(a negative number) rather than as garbage.

  dircolors: a new autoconf run-test for AIX's buggy strndup function
  prevents malfunction on that system;  may also affect cut, expand,
  and unexpand.

  fts no longer changes the current working directory, so its clients
  (chmod, chown, chgrp, du) no longer malfunction under extreme conditions.

  pwd and other programs using lib/getcwd.c work even on file systems
  where dirent.d_ino values are inconsistent with those from stat.st_ino.

  rm's core is now reentrant: rm --recursive (-r) now processes
  hierarchies without changing the working directory at all.

** Changes in behavior

  basename and dirname now treat // as different from / on platforms
  where the two are distinct.

  chmod, install, and mkdir now preserve a directory's set-user-ID and
  set-group-ID bits unless you explicitly request otherwise.  E.g.,
  `chmod 755 DIR' and `chmod u=rwx,go=rx DIR' now preserve DIR's
  set-user-ID and set-group-ID bits instead of clearing them, and
  similarly for `mkdir -m 755 DIR' and `mkdir -m u=rwx,go=rx DIR'.  To
  clear the bits, mention them explicitly in a symbolic mode, e.g.,
  `mkdir -m u=rwx,go=rx,-s DIR'.  To set them, mention them explicitly
  in either a symbolic or a numeric mode, e.g., `mkdir -m 2755 DIR',
  `mkdir -m u=rwx,go=rx,g+s' DIR.  This change is for convenience on
  systems where these bits inherit from parents.  Unfortunately other
  operating systems are not consistent here, and portable scripts
  cannot assume the bits are set, cleared, or preserved, even when the
  bits are explicitly mentioned.  For example, OpenBSD 3.9 `mkdir -m
  777 D' preserves D's setgid bit but `chmod 777 D' clears it.
  Conversely, Solaris 10 `mkdir -m 777 D', `mkdir -m g-s D', and
  `chmod 0777 D' all preserve D's setgid bit, and you must use
  something like `chmod g-s D' to clear it.

  `cp --link --no-dereference' now works also on systems where the
  link system call cannot create a hard link to a symbolic link.
  This change has no effect on systems with a Linux-based kernel.

  csplit and nl now use POSIX syntax for regular expressions, not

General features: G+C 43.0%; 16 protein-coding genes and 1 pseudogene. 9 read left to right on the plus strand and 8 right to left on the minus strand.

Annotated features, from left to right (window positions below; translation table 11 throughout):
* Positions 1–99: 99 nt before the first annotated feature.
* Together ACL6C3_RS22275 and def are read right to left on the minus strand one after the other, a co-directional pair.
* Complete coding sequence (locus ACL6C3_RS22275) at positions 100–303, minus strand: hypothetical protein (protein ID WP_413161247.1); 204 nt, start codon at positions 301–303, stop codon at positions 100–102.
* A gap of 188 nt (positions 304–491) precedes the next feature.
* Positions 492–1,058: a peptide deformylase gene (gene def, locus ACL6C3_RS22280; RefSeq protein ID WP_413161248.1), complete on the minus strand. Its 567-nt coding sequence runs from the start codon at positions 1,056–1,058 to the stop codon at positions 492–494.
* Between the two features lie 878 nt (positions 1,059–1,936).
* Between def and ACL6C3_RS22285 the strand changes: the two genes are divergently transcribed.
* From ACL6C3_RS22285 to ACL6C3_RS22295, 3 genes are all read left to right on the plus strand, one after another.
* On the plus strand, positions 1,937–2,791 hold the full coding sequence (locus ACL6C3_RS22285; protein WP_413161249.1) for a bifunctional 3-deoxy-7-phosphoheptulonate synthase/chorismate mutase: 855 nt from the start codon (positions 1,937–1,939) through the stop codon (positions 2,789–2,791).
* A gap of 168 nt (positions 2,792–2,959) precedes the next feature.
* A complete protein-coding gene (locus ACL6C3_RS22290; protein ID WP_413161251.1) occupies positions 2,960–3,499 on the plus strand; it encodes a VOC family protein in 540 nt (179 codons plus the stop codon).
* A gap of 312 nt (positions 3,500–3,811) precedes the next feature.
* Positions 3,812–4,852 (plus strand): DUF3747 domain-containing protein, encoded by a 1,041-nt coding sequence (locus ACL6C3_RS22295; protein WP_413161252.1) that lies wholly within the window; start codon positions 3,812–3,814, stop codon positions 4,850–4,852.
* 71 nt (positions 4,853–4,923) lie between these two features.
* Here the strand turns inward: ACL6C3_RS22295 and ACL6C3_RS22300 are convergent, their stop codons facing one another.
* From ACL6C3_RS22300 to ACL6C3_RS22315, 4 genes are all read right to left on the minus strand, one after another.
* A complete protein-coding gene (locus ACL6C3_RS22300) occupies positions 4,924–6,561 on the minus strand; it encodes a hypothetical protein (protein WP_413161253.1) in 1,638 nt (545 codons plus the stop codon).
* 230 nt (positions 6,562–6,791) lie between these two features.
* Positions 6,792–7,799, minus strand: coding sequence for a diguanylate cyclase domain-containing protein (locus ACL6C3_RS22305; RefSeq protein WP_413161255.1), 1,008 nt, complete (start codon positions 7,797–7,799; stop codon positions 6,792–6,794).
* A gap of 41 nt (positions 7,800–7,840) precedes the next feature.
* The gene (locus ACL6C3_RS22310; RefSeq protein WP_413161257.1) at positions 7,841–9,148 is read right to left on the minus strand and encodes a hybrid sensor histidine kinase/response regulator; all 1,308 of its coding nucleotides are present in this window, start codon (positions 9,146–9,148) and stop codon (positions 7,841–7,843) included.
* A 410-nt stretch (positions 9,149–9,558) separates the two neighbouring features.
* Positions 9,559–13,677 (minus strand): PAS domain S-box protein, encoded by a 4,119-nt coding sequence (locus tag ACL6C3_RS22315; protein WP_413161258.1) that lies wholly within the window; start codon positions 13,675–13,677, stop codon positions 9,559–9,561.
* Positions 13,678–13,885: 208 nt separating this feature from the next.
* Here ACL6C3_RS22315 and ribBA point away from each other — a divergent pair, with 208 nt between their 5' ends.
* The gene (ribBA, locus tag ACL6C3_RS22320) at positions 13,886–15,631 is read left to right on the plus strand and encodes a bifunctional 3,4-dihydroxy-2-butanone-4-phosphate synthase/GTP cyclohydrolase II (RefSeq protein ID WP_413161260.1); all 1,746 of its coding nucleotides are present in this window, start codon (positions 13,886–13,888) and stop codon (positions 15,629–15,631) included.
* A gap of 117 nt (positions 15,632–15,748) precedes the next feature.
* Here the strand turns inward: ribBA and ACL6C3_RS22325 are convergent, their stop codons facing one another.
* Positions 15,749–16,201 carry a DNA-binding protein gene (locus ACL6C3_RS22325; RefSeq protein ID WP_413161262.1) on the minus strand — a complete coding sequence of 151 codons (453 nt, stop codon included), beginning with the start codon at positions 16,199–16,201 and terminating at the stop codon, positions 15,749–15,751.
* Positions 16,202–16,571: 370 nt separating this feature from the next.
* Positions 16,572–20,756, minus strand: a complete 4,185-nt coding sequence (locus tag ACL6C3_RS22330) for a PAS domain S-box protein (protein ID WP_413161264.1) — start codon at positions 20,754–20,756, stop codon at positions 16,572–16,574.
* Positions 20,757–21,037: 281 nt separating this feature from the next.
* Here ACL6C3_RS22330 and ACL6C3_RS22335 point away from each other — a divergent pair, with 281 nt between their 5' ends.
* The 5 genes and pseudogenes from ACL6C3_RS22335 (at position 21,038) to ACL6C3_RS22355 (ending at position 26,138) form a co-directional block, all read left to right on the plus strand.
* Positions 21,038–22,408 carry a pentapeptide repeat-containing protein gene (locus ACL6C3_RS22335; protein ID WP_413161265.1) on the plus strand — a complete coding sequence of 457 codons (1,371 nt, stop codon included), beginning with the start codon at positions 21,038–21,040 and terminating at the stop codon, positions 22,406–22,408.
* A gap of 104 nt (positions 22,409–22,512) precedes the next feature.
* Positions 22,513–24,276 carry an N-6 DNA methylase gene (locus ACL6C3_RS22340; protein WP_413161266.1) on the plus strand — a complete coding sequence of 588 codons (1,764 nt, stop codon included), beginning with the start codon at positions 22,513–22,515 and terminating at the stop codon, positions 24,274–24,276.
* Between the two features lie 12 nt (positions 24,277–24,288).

Emacs syntax.  As a result, character classes like [[:print:]] and
  interval expressions like A\{1,9\} now have their usual meaning,
  . no longer matches the null character, and \ must precede the + and
  ? operators.

  date: a command like date -d '2006-04-23 21 days ago' would print
  the wrong date in some time zones.  (see the test for an example)

  df changes:

    df now considers "none" and "proc" file systems to be dummies and
    therefore does not normally display them.  Also, inaccessible file
    systems (which can be caused by shadowed mount points or by
    chrooted bind mounts) are now dummies, too.

    df now fails if it generates no output, so you can inspect the
    exit status of a command like "df -t ext3 -t reiserfs DIR" to test
    whether DIR is on a file system of type "ext3" or "reiserfs".

  expr no longer complains about leading ^ in a regular expression
  (the anchor is ignored), or about regular expressions like A** (the
  second "*" is ignored).  expr now exits with status 2 (not 3) for
  errors it detects in the expression's values; exit status 3 is now
  used only for internal errors (such as integer overflow, which expr
  now checks for).

  install and mkdir now implement the X permission symbol correctly,
  e.g., `mkdir -m a+X dir'; previously the X was ignored.

  install now creates parent directories with mode u=rwx,go=rx (755)
  instead of using the mode specified by the -m option; and it does